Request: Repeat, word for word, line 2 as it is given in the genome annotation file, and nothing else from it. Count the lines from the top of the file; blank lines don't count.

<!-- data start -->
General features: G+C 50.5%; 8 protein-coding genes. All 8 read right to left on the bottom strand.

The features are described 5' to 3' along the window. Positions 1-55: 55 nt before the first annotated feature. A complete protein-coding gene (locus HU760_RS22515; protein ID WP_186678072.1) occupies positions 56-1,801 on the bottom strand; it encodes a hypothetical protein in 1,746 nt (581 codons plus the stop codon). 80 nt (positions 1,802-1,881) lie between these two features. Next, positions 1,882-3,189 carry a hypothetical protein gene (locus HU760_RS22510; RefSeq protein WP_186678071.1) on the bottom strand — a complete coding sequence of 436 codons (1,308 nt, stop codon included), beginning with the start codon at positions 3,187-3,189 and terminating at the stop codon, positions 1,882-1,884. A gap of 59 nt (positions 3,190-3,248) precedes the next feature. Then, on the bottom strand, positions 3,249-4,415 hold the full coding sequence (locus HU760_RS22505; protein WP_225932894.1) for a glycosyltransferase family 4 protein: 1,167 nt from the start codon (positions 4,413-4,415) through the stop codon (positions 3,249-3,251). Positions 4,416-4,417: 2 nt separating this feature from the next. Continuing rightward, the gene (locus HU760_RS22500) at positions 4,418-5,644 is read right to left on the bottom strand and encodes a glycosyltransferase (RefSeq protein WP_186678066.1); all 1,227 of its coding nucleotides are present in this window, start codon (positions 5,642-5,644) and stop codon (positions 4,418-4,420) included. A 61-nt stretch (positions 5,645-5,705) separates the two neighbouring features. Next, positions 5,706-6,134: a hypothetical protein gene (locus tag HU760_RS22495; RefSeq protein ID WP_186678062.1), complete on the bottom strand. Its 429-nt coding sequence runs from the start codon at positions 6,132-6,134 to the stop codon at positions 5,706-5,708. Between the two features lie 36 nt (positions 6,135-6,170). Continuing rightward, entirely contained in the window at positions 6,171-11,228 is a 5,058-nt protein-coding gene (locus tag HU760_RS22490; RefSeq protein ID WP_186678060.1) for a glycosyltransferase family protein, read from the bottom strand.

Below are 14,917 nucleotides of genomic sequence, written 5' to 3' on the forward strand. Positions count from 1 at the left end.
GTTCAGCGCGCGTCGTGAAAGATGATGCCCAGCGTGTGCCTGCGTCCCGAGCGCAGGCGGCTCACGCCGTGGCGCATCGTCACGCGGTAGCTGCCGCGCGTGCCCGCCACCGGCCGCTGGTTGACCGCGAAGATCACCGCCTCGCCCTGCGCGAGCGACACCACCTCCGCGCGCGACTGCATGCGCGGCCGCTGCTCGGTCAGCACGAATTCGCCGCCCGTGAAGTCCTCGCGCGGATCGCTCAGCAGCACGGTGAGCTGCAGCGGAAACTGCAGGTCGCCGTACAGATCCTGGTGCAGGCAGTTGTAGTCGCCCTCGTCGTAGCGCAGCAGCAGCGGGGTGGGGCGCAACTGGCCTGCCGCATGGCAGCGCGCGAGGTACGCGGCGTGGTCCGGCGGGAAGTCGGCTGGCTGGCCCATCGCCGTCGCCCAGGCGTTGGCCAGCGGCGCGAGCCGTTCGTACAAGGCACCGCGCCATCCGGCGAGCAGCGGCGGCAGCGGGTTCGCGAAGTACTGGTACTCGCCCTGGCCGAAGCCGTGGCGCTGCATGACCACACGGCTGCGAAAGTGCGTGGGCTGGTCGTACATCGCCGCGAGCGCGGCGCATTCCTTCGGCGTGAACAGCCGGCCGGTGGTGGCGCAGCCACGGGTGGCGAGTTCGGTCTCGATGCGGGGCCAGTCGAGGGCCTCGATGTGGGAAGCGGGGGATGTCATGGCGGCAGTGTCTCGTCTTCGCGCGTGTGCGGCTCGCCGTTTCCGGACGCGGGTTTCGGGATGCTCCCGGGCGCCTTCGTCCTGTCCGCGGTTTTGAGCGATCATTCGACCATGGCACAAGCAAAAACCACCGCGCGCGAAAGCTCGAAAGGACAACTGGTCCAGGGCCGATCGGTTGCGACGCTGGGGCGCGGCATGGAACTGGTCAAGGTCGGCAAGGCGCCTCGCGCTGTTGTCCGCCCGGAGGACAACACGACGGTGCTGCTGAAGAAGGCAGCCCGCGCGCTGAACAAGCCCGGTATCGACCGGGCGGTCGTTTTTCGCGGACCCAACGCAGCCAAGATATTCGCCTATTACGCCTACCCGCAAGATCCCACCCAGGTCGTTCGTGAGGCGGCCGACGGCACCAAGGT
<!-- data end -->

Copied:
The features are described 5' to 3' along the window. Positions 1-55: 55 nt before the first annotated feature. A complete protein-coding gene (locus HU760_RS22515; protein ID WP_186678072.1) occupies positions 56-1,801 on the bottom strand; it encodes a hypothetical protein in 1,746 nt (581 codons plus the stop codon). 80 nt (positions 1,802-1,881) lie between these two features. Next, positions 1,882-3,189 carry a hypothetical protein gene (locus HU760_RS22510; RefSeq protein WP_186678071.1) on the bottom strand — a complete coding sequence of 436 codons (1,308 nt, stop codon included), beginning with the start codon at positions 3,187-3,189 and terminating at the stop codon, positions 1,882-1,884. A gap of 59 nt (positions 3,190-3,248) precedes the next feature. Then, on the bottom strand, positions 3,249-4,415 hold the full coding sequence (locus HU760_RS22505; protein WP_225932894.1) for a glycosyltransferase family 4 protein: 1,167 nt from the start codon (positions 4,413-4,415) through the stop codon (positions 3,249-3,251). Positions 4,416-4,417: 2 nt separating this feature from the next. Continuing rightward, the gene (locus HU760_RS22500) at positions 4,418-5,644 is read right to left on the bottom strand and encodes a glycosyltransferase (RefSeq protein WP_186678066.1); all 1,227 of its coding nucleotides are present in this window, start codon (positions 5,642-5,644) and stop codon (positions 4,418-4,420) included. A 61-nt stretch (positions 5,645-5,705) separates the two neighbouring features. Next, positions 5,706-6,134: a hypothetical protein gene (locus tag HU760_RS22495; RefSeq protein ID WP_186678062.1), complete on the bottom strand. Its 429-nt coding sequence runs from the start codon at positions 6,132-6,134 to the stop codon at positions 5,706-5,708. Between the two features lie 36 nt (positions 6,135-6,170). Continuing rightward, entirely contained in the window at positions 6,171-11,228 is a 5,058-nt protein-coding gene (locus tag HU760_RS22490; RefSeq protein ID WP_186678060.1) for a glycosyltransferase family protein, read from the bottom strand.